I am totally with Dan. Wine should be accessible. We can enjoy a glass or two and at the same time learn about it, preferably in a social setting. Pinot Noir maybe temperamental but it is also diverse, attractive, inspiring and fun. Its low tannin makes it particular suitable for Chinese cuisine as tannin often clashes with soy sauce and Chinese herbs. The lighter style Pinot Noir from Burgundy and Adelaide Hills goes well with the lighter Guangdong dishes while the more fruity and structured style from Central Otago and South Africa is perfect with roasted meat and Peking Duck. Martinborough Pinot Noir has a savoury and earthy character that can stand up to heavier dishes.

Get your ticket now and enjoy a day of fun and music, while sipping and exploring everything about Pinot. See you there.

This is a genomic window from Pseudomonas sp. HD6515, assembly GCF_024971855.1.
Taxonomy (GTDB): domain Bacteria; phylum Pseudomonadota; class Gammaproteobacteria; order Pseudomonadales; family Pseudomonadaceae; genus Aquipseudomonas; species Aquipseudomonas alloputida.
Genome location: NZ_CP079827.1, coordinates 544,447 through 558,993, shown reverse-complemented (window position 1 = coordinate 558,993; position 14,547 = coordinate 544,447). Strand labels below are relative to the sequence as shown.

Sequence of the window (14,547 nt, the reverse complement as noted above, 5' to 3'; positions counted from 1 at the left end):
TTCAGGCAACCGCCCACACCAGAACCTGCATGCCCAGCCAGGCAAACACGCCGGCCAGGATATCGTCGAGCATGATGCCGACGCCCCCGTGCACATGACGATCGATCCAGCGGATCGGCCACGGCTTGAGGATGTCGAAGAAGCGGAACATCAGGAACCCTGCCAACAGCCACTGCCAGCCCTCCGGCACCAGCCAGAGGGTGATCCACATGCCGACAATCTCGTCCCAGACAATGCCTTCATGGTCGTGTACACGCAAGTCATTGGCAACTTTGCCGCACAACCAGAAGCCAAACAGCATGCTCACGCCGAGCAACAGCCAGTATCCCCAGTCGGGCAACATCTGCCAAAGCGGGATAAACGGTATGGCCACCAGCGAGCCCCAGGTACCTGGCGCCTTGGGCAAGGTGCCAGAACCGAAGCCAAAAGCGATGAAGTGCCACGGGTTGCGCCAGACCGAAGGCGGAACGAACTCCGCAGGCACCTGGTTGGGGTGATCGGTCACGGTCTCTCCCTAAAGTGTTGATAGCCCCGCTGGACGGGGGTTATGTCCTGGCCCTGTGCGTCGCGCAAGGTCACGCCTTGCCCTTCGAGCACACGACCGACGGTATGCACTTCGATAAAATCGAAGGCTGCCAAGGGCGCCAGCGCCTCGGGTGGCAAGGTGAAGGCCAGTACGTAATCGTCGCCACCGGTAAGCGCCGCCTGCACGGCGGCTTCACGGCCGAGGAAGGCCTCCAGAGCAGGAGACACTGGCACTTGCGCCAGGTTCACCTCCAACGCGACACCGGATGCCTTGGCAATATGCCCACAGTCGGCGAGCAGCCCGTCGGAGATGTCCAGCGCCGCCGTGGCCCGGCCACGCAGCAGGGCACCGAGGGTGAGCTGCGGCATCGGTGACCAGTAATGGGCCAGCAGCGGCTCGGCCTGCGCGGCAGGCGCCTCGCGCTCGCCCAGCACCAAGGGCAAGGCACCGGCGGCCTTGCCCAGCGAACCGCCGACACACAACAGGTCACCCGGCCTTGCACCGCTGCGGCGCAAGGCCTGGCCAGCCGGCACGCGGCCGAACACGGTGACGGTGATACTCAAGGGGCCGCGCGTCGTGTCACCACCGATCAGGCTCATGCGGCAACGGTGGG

Wednesday, 31 October 2018

Central Otago | Tasmania


The two most southern wine regions in the Pacific known for their Pinot Noirs but there are much more than just Pinot.

Finally I had a chance to visit these two wine regions back to back, and I’m glad to learn that the regions are more diverse than most of us think.

Central Otago is the most inland wine region in New Zealand with semi-continental climate. Although the six sub-regions, Gibbston, Bannockburn, Cromwell, Bendigo, Wanaka and Alexandra, are relatively close to each other, they are separated by mountain ranges therefore have variations in temperature, rainfall and sunshine hours. Simon, vineyard manager at Domaine Thomson, remarked that the different styles of Pinot Noir across the sub-regions in Central Otago is more to do with climatic differences rather than soil.